|Part of a series on|
|Anime and manga|
|Anime and manga portal|
Kitazawa Yasuji (北澤 保次, 20 July 1876 – 25 August 1955), better known by the pen name Kitazawa Rakuten (北澤 楽天), was a Japanese manga artist and nihonga artist. He drew many editorial cartoons and comic strips during the years from the late Meiji era through the early Shōwa era. He is considered by many historians to be the founding father of modern manga because his work was an inspiration to many younger manga artists and animators.
He was the first professional cartoonist in Japan, and the first to use the term "manga" in its modern sense.
Kitazawa was born in 1876 in the Kita Adachi district of Ōmiya in Saitama Prefecture. He studied western-style painting under Ōno Yukihiko and Nihonga under Inoue Shunzui. He joined the English-language magazine Box of Curios in 1895, and started drawing cartoons under Frank Arthur Nankivell, an Australian artist who later emigrated to America and became a popular cartoonist for Puck magazine.
In 1899, Kitazawa moved to Jiji Shimpo, a daily newspaper founded by Yukichi Fukuzawa. From January 1902, he contributed to Jiji Manga, a comics page that appeared in the Sunday edition. His comics for this page were inspired by American comic strips such as Katzenjammer Kids, Yellow Kid, and the work of Frederick Burr Opper.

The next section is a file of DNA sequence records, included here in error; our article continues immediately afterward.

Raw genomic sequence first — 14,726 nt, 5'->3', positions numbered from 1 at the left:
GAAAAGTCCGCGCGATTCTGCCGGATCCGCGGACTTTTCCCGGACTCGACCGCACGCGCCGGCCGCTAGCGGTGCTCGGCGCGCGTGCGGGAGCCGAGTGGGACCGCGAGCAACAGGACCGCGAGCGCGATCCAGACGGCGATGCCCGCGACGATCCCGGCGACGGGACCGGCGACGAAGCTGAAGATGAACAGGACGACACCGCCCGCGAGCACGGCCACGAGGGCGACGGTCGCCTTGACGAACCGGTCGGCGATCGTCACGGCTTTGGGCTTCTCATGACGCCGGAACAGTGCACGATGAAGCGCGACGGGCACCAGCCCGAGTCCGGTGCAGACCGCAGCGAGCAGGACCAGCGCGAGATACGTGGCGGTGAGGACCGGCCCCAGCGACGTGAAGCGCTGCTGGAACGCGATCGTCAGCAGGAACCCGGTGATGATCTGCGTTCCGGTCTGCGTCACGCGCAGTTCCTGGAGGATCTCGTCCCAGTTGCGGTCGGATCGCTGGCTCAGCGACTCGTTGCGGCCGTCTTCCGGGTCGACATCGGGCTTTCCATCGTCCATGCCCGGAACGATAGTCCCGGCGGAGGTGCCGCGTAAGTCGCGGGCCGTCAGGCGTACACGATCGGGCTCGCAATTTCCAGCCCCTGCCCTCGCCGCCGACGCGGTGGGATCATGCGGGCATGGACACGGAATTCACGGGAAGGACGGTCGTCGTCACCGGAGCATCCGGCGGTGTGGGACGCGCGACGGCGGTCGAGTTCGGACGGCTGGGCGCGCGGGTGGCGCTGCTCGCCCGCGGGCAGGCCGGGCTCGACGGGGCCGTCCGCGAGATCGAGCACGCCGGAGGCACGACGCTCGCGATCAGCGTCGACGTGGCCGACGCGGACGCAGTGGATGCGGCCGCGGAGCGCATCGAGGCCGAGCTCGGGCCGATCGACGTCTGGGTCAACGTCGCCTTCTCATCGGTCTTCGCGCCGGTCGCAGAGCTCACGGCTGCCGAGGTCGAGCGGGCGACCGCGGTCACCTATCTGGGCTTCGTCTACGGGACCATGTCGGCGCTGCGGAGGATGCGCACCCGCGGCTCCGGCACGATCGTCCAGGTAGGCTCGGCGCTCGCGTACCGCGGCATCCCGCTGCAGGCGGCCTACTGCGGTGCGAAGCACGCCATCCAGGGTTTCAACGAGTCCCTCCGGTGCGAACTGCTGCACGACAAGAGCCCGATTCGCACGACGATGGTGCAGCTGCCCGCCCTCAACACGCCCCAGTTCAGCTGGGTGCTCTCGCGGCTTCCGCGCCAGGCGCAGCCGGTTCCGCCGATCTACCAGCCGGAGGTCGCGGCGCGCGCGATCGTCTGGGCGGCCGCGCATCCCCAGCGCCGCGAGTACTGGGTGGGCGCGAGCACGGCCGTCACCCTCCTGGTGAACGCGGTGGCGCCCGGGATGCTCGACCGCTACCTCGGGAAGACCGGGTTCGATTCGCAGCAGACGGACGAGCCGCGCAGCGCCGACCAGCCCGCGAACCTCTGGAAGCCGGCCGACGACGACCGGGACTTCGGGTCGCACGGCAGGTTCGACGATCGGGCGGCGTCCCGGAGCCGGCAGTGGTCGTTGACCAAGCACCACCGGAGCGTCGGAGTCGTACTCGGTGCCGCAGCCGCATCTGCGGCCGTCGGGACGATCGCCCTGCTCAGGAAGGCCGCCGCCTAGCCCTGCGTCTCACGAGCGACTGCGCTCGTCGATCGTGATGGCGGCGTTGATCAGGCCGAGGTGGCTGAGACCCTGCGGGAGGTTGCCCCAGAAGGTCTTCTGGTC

In 1905, Kitazawa started a full-color satirical magazine called Tokyo Puck, named after the American magazine. It was translated into English and Chinese and sold in not only Japan but also in the Korean peninsula, Mainland China, and Taiwan. He worked for this magazine until 1915 (with the exception of a short period around 1912, during which he published a magazine of his own called Rakuten Puck), and then returned to Jiji Shimpo, where he remained until his retirement in 1932.
In 1929, Kitazawa held a private exhibition in Paris on the recommendation of the French ambassador, and was awarded the Légion d'honneur. During World War II, he was the chairman of the Nihon Manga Hōkō Kai, a cartoonists society organized by the government to support the war effort.
After the war, Kitazawa spent his last years living and working in a house in Ōmiya in Saitama Prefecture, which in 1966 became the Saitama Municipal Cartoon Art Museum (in Japanese, Saitama Shiritsu Manga Kaikan さいたま市立漫画会館). This museum—supposedly the first public museum in Japan if not the world devoted to comics—also houses the major collection of Kitazawa's works, many of which are available in a reading room and some of which are on display.
Both before and after his retirement, Kitazawa trained many young manga artists and animators, including Hekoten Shimokawa, creator of Japan's first cartoon animation. Along with Ippei Okamoto, he was one of the favorite cartoonists of the young Osamu Tezuka.